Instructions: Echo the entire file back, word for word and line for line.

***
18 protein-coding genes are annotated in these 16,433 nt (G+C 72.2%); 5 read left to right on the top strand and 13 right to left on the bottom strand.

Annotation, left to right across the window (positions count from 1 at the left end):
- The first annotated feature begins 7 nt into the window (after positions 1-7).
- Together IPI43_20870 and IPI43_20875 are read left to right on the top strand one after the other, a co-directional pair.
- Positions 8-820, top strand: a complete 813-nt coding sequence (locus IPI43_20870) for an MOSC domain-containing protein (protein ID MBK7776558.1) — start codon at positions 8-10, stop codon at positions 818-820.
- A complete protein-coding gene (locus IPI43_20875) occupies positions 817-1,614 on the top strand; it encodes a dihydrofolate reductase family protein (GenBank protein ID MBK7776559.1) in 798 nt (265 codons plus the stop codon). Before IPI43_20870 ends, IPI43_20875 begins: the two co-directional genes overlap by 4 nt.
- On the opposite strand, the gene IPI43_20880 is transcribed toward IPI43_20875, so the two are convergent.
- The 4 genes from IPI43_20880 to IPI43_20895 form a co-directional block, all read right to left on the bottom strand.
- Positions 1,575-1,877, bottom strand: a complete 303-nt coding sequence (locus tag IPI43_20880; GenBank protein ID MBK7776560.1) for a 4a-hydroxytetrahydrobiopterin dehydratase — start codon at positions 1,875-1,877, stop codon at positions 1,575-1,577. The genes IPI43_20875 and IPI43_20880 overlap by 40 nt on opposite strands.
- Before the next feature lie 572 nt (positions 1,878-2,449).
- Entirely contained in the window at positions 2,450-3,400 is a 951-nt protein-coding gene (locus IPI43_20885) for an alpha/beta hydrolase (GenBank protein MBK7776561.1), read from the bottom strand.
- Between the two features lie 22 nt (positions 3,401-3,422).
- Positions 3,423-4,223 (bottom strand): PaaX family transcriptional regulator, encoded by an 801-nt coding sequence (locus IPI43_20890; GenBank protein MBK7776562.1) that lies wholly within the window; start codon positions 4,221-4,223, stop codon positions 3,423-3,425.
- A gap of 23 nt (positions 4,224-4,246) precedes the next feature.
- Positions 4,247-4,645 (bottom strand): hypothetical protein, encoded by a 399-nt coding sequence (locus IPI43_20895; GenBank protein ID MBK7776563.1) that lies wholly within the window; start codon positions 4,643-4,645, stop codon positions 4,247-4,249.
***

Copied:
18 protein-coding genes are annotated in these 16,433 nt (G+C 72.2%); 5 read left to right on the top strand and 13 right to left on the bottom strand.

Annotation, left to right across the window (positions count from 1 at the left end):
- The first annotated feature begins 7 nt into the window (after positions 1-7).
- Together IPI43_20870 and IPI43_20875 are read left to right on the top strand one after the other, a co-directional pair.
- Positions 8-820, top strand: a complete 813-nt coding sequence (locus IPI43_20870) for an MOSC domain-containing protein (protein ID MBK7776558.1) — start codon at positions 8-10, stop codon at positions 818-820.
- A complete protein-coding gene (locus IPI43_20875) occupies positions 817-1,614 on the top strand; it encodes a dihydrofolate reductase family protein (GenBank protein ID MBK7776559.1) in 798 nt (265 codons plus the stop codon). Before IPI43_20870 ends, IPI43_20875 begins: the two co-directional genes overlap by 4 nt.
- On the opposite strand, the gene IPI43_20880 is transcribed toward IPI43_20875, so the two are convergent.
- The 4 genes from IPI43_20880 to IPI43_20895 form a co-directional block, all read right to left on the bottom strand.
- Positions 1,575-1,877, bottom strand: a complete 303-nt coding sequence (locus tag IPI43_20880; GenBank protein ID MBK7776560.1) for a 4a-hydroxytetrahydrobiopterin dehydratase — start codon at positions 1,875-1,877, stop codon at positions 1,575-1,577. The genes IPI43_20875 and IPI43_20880 overlap by 40 nt on opposite strands.
- Before the next feature lie 572 nt (positions 1,878-2,449).
- Entirely contained in the window at positions 2,450-3,400 is a 951-nt protein-coding gene (locus IPI43_20885) for an alpha/beta hydrolase (GenBank protein MBK7776561.1), read from the bottom strand.
- Between the two features lie 22 nt (positions 3,401-3,422).
- Positions 3,423-4,223 (bottom strand): PaaX family transcriptional regulator, encoded by an 801-nt coding sequence (locus IPI43_20890; GenBank protein MBK7776562.1) that lies wholly within the window; start codon positions 4,221-4,223, stop codon positions 3,423-3,425.
- A gap of 23 nt (positions 4,224-4,246) precedes the next feature.
- Positions 4,247-4,645 (bottom strand): hypothetical protein, encoded by a 399-nt coding sequence (locus IPI43_20895; GenBank protein ID MBK7776563.1) that lies wholly within the window; start codon positions 4,643-4,645, stop codon positions 4,247-4,249.